In common with most multinational companies, Google arranges its affairs such that it pays as little corporation tax as possible.
According to US stock market filings Google made $18bn sales in the UK between 2006 and 2011, but paid only around $15m corporation tax (tax on company profits) in that period.
How does Google manage that?
Google has an unusual way of doing business.
The company employs staff in the UK who negotiate sales with companies operating in the UK.
These companies pay cash into a UK bank account.
But the deals are technically booked through an office across the Irish Sea in Dublin, Ireland.
Google pays 12.5% corporation tax in Dublin as opposed to 23% in the UK, and further reduces that liability by making very large royalty payments to a company based in Bermuda (where taxes are even lower).
The UK also does not collect the 20% VAT (Sales tax)on sales diverted to Dublin.
Google says that it does pay the corporation tax which is due, and that it pays local taxes such as National Insurance for employees.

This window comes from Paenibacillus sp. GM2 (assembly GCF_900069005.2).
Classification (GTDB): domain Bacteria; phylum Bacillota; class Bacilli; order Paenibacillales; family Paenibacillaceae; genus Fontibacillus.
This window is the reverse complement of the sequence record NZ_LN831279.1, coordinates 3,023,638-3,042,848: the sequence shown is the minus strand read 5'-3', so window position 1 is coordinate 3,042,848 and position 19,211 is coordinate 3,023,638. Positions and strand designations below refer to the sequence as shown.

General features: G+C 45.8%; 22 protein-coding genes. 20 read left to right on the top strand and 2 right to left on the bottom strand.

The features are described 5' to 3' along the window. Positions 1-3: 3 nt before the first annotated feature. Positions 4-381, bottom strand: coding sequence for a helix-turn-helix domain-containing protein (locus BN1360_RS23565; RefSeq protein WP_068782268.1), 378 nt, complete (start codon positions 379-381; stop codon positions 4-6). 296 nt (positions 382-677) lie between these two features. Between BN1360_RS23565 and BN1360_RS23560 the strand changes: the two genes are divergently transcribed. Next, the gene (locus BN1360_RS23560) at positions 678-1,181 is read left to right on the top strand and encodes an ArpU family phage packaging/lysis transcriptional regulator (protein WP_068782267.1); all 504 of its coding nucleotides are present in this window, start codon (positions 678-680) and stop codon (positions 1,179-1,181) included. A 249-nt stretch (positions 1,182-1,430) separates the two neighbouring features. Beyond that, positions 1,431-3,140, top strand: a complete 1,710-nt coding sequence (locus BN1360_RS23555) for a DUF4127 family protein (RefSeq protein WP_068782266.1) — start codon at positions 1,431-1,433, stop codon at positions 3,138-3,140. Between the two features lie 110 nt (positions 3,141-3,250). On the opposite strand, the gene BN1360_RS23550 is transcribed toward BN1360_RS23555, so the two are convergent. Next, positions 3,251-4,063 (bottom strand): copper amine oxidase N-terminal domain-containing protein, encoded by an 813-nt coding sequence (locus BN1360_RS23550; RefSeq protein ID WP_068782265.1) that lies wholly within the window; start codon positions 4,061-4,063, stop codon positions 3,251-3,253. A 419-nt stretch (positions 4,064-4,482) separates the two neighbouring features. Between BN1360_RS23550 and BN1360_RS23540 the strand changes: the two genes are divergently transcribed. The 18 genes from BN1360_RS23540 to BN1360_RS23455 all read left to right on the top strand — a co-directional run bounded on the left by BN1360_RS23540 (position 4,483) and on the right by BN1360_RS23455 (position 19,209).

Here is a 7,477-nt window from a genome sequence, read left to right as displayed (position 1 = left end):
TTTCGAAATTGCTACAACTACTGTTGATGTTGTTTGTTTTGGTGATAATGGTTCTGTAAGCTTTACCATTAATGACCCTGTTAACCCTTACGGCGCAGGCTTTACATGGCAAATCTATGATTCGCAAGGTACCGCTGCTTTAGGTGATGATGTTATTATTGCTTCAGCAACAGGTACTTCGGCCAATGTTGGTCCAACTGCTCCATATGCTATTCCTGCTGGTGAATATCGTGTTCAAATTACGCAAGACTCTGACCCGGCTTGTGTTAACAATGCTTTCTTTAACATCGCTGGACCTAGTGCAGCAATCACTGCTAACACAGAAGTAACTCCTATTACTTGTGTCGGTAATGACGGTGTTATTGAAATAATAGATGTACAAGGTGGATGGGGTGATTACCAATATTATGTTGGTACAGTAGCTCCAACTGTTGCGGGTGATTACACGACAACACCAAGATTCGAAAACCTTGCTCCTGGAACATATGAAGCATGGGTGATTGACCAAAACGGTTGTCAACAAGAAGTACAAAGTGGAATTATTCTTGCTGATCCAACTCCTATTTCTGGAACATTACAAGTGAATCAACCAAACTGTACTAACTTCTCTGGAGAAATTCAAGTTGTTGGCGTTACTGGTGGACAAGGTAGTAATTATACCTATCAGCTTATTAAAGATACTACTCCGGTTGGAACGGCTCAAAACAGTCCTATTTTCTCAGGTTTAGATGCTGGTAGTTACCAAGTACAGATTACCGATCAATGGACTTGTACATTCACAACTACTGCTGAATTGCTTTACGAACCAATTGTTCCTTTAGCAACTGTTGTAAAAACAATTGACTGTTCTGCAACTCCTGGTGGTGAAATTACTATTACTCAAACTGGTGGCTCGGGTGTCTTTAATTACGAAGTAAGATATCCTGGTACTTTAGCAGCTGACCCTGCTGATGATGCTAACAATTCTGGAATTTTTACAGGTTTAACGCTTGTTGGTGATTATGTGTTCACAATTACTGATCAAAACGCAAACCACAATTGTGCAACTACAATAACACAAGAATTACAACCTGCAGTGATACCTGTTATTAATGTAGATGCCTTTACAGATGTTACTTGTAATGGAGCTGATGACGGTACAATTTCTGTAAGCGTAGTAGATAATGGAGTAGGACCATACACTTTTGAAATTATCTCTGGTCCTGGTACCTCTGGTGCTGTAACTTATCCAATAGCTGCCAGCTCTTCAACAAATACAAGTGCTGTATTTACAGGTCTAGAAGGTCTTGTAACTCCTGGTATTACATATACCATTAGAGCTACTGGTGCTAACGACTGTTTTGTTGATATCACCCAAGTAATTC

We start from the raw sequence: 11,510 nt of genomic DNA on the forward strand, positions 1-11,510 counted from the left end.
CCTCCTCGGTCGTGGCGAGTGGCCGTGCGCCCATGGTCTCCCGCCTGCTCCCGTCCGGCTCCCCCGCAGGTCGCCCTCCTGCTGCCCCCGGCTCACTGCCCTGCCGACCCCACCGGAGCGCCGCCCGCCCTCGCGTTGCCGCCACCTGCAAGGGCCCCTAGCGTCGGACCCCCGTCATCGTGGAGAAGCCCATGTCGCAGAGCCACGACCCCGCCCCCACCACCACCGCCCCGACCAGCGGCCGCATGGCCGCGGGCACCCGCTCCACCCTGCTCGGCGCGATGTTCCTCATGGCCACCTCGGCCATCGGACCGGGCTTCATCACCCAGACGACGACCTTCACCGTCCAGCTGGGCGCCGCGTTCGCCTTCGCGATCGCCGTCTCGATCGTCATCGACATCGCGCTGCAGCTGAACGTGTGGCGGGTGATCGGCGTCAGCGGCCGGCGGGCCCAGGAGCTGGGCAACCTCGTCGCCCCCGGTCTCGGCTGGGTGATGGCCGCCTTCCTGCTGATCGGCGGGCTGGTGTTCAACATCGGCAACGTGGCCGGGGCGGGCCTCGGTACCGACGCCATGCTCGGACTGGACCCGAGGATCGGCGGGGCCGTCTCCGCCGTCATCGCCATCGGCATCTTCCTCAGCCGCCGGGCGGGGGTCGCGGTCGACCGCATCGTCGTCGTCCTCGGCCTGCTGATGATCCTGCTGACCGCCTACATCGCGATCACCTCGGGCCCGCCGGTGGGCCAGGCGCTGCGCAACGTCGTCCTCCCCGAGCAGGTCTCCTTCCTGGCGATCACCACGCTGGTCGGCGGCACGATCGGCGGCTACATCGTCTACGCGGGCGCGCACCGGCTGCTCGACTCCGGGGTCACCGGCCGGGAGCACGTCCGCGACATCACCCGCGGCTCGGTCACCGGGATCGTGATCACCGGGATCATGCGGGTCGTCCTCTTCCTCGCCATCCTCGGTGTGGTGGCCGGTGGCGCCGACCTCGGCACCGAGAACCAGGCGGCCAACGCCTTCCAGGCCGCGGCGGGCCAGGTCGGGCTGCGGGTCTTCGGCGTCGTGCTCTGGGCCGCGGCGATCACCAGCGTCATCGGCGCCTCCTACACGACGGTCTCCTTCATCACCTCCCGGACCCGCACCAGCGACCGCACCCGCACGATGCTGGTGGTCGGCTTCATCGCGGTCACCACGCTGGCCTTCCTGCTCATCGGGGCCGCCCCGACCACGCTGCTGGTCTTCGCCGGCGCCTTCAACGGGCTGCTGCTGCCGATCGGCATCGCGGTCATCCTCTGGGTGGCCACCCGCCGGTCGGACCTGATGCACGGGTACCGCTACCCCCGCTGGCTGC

A government committee has been looking into this and the Chairman Margaret Hodge called the company evil, devious and unethical.
Today an ex-employee, Barney Jones, said that Google operates an “immoral tax avoidance scheme”. He claims that his job was find advertisers, to close the deals and to get clients to sign a document to say that they were committed to spending money on advertising on Google in the UK. He says that is “operating in the UK” and that taxes should have been paid on this income, irrespective of where the invoices were prepared.
What do you think?
Do you think Margaret Hodge and Barney Jones are right? Is what Google is doing immoral?
Or do you think Google is behaving responsibly by maximising profits for its shareholders?